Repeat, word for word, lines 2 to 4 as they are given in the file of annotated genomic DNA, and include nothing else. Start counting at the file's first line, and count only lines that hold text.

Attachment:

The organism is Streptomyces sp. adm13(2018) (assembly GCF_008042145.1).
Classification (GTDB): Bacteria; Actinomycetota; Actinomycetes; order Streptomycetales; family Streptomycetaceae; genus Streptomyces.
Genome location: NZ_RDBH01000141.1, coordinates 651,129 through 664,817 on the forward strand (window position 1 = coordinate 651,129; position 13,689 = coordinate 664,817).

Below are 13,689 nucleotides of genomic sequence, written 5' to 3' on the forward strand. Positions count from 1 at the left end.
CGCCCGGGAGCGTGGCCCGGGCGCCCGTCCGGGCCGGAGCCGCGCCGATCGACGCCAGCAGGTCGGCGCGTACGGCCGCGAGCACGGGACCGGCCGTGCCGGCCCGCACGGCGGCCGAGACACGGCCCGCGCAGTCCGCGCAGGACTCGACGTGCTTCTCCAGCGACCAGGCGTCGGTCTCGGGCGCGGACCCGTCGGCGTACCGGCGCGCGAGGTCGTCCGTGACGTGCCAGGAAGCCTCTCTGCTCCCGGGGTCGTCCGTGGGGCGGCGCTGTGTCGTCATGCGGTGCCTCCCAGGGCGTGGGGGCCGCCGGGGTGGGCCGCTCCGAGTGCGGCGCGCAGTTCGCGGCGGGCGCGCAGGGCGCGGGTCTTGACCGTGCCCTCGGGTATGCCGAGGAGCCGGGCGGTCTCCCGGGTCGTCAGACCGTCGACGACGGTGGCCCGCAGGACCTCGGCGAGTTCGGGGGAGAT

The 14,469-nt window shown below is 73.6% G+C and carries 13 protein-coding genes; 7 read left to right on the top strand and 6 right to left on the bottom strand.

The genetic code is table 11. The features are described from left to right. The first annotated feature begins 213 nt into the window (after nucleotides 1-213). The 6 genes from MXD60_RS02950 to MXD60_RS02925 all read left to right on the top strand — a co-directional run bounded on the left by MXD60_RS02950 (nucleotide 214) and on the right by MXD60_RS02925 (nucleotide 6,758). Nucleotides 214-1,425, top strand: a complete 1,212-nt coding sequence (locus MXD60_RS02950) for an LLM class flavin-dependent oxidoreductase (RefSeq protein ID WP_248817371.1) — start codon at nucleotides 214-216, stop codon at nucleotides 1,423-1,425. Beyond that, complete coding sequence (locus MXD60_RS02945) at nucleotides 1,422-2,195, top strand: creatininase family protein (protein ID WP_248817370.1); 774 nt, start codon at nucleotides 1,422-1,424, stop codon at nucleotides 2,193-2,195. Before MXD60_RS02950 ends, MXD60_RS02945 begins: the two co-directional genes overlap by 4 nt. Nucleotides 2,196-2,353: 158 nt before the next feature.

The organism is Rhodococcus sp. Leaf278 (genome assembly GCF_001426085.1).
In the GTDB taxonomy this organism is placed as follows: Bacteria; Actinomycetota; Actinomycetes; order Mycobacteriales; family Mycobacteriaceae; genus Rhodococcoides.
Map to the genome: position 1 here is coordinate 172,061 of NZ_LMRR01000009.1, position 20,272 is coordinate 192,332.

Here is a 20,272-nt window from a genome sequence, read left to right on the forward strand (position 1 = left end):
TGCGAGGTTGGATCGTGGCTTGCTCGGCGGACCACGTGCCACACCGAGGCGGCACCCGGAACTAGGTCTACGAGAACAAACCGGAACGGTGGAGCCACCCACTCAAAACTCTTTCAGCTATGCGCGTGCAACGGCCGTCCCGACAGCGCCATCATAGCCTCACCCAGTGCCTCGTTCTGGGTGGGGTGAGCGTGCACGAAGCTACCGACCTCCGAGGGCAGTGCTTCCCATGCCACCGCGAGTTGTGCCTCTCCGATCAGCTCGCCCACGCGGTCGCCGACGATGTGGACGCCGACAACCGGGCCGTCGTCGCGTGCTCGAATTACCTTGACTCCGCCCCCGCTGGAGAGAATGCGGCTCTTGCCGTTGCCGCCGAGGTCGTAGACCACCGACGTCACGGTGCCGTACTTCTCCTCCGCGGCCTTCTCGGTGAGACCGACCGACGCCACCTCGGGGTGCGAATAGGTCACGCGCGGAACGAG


Classification (GTDB): Bacteria; Actinomycetota; Actinomycetes; order Streptomycetales; family Streptomycetaceae; genus Streptomyces.
Genome location: NZ_RDBH01000141.1, coordinates 651,129 through 664,817 on the forward strand (window position 1 = coordinate 651,129; position 13,689 = coordinate 664,817).

Below are 13,689 nucleotides of genomic sequence, written 5' to 3' on the forward strand. Positions count from 1 at the left end.